Herodias with the Head of Saint John the Baptist

about 1625–30
Francesco del Cairo (Italian (Lombardy), 1598–1674)


119.4 x 95.3 cm (47 x 37 1/2 in.)

Accession Number


Medium or Technique

Oil on canvas

On View

William I. Koch Gallery (Gallery 250)


Europe, Prints and Drawings



Herodias was enraged with John the Baptist for preaching against her marriage to Herod, the brother of her first husband. According to the New Testament, she instructed her daughter Salome to ask Herod for the Baptist’s head as a reward for her dancing. A text by Saint Jerome recounts that when Herodias received the severed head, she pierced the Baptist’s tongue with a needle. In this painting, Cairo made the macabre subject even more disturbing through dramatic lighting and the vivid realism with which he portrayed Herodias swooning in ecstasy as she mutilates the tongue that spoke against her.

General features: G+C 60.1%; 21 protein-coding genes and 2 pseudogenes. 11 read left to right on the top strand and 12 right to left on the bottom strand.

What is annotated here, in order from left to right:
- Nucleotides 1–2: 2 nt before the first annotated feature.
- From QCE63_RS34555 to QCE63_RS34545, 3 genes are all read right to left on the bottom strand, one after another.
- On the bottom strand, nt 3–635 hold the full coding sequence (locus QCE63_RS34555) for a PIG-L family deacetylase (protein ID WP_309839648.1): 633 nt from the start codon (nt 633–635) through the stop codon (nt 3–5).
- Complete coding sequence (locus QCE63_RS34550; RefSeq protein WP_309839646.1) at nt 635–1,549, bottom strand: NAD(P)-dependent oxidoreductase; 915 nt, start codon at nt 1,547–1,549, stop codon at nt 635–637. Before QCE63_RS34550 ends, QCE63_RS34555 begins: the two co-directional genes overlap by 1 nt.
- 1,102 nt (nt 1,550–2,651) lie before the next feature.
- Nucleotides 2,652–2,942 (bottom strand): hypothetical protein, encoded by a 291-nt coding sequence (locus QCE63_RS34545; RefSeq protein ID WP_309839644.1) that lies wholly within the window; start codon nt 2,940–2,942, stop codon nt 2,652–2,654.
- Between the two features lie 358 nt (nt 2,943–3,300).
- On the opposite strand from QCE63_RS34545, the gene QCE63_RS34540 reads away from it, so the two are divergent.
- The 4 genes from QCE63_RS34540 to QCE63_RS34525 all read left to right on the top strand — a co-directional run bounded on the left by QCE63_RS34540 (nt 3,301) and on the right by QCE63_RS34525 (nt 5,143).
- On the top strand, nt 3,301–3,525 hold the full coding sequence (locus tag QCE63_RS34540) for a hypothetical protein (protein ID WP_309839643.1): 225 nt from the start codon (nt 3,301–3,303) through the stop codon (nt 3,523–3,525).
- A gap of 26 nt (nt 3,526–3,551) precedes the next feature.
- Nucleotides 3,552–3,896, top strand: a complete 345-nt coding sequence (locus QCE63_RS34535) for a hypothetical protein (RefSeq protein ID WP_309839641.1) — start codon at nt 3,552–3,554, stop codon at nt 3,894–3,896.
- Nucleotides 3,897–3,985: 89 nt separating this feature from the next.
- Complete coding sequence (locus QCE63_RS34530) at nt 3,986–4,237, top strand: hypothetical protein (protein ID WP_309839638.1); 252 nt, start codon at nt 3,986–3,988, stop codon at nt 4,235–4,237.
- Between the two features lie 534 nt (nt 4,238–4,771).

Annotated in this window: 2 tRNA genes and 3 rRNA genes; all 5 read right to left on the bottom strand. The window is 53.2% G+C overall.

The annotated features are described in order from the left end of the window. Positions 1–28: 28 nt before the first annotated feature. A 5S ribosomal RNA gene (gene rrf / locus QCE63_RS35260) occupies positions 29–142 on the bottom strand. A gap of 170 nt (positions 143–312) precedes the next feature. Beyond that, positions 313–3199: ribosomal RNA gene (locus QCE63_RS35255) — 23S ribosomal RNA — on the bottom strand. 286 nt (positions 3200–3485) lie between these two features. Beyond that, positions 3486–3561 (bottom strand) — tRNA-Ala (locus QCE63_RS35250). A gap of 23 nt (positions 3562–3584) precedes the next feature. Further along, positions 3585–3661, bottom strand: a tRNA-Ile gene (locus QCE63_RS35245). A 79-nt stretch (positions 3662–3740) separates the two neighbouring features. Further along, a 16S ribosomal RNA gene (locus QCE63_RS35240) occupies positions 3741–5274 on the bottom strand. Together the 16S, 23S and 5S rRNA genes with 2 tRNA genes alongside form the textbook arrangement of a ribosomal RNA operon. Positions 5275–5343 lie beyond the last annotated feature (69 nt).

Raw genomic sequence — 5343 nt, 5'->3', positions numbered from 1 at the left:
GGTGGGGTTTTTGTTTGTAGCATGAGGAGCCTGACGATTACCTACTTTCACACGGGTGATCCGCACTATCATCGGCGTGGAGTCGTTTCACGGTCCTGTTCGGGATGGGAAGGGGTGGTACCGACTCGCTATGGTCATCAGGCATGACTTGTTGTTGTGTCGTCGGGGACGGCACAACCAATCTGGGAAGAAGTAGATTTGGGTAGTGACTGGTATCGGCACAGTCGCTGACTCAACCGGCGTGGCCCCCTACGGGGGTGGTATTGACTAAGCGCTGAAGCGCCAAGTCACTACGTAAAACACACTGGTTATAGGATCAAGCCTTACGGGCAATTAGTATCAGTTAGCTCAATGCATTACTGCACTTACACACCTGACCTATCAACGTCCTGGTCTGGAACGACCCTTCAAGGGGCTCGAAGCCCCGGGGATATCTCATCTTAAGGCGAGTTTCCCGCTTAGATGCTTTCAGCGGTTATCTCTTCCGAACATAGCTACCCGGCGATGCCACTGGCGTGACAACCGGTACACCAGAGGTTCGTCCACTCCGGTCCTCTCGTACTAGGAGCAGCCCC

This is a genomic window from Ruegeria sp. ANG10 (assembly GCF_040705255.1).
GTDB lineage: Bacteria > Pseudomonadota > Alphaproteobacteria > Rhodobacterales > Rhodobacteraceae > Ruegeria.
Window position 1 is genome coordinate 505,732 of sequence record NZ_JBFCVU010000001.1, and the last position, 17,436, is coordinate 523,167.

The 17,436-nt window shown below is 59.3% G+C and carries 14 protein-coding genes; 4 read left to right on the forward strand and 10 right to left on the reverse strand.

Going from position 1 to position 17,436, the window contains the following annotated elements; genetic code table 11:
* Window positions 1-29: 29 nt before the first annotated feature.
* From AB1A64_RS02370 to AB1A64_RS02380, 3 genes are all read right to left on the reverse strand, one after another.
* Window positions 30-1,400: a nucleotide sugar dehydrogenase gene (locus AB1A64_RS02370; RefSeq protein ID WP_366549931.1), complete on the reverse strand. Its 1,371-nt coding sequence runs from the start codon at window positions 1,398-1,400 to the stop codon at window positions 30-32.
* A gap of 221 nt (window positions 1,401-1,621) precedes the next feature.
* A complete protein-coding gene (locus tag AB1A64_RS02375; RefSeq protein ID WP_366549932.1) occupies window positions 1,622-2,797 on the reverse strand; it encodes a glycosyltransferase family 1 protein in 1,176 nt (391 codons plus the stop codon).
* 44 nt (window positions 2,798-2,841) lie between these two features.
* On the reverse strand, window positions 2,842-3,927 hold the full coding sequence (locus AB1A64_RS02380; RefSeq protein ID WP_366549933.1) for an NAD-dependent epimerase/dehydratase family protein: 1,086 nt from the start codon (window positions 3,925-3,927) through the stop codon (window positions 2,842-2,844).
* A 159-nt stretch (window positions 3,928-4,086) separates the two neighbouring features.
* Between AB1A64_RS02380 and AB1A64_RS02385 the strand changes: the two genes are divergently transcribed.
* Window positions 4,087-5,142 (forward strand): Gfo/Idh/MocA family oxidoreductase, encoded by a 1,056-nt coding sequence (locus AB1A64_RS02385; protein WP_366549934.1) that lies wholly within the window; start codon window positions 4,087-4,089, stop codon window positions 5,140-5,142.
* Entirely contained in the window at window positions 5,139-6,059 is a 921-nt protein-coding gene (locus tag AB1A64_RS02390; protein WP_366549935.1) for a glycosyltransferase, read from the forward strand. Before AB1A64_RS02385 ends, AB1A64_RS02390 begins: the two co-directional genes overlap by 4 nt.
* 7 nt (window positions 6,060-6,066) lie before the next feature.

Louis Philippe (b. 1773 - d. 1850), King of the French. By 1853, Henry Jacob Bigelow (b. 1818 - d. 1890), Boston [see note 1]; by descent to his son, William Sturgis Bigelow (b. 1850 - d. 1926), Boston; 1926, bequest of William Sturgis Bigelow to the MFA. (Accession Date: December 20, 1926)

[1] In 1853, Bigelow lent this painting to the Boston Athenaeum, where it was exhibited as a work by Caravaggio.

Credit Line

William Sturgis Bigelow Collection